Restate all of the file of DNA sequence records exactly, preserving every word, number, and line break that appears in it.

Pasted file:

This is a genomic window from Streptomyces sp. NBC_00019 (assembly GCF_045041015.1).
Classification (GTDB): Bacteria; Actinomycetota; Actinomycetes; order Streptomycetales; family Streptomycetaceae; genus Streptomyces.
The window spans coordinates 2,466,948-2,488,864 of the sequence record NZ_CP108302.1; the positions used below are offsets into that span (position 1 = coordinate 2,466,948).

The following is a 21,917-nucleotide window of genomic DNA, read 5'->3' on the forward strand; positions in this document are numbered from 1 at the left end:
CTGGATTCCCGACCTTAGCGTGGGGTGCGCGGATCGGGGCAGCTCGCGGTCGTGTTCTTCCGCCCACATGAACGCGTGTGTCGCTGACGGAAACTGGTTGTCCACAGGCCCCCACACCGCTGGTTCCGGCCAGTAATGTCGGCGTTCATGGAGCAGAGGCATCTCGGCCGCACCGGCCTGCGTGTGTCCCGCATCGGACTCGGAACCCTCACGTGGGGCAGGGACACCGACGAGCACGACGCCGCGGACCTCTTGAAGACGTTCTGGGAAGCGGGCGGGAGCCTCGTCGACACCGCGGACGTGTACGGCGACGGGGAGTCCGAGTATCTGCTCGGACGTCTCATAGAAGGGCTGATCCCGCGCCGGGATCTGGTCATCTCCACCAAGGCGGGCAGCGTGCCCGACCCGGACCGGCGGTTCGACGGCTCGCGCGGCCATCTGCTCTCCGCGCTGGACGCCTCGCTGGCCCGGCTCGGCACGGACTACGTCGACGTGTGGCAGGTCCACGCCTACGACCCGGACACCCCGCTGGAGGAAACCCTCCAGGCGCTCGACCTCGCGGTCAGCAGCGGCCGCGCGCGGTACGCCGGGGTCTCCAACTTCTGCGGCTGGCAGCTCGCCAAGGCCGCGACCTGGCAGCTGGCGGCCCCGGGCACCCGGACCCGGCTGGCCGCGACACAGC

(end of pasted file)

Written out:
This is a genomic window from Streptomyces sp. NBC_00019 (assembly GCF_045041015.1).
Classification (GTDB): Bacteria; Actinomycetota; Actinomycetes; order Streptomycetales; family Streptomycetaceae; genus Streptomyces.
The window spans coordinates 2,466,948-2,488,864 of the sequence record NZ_CP108302.1; the positions used below are offsets into that span (position 1 = coordinate 2,466,948).

The following is a 21,917-nucleotide window of genomic DNA, read 5'->3' on the forward strand; positions in this document are numbered from 1 at the left end:
CTGGATTCCCGACCTTAGCGTGGGGTGCGCGGATCGGGGCAGCTCGCGGTCGTGTTCTTCCGCCCACATGAACGCGTGTGTCGCTGACGGAAACTGGTTGTCCACAGGCCCCCACACCGCTGGTTCCGGCCAGTAATGTCGGCGTTCATGGAGCAGAGGCATCTCGGCCGCACCGGCCTGCGTGTGTCCCGCATCGGACTCGGAACCCTCACGTGGGGCAGGGACACCGACGAGCACGACGCCGCGGACCTCTTGAAGACGTTCTGGGAAGCGGGCGGGAGCCTCGTCGACACCGCGGACGTGTACGGCGACGGGGAGTCCGAGTATCTGCTCGGACGTCTCATAGAAGGGCTGATCCCGCGCCGGGATCTGGTCATCTCCACCAAGGCGGGCAGCGTGCCCGACCCGGACCGGCGGTTCGACGGCTCGCGCGGCCATCTGCTCTCCGCGCTGGACGCCTCGCTGGCCCGGCTCGGCACGGACTACGTCGACGTGTGGCAGGTCCACGCCTACGACCCGGACACCCCGCTGGAGGAAACCCTCCAGGCGCTCGACCTCGCGGTCAGCAGCGGCCGCGCGCGGTACGCCGGGGTCTCCAACTTCTGCGGCTGGCAGCTCGCCAAGGCCGCGACCTGGCAGCTGGCGGCCCCGGGCACCCGGACCCGGCTGGCCGCGACACAGC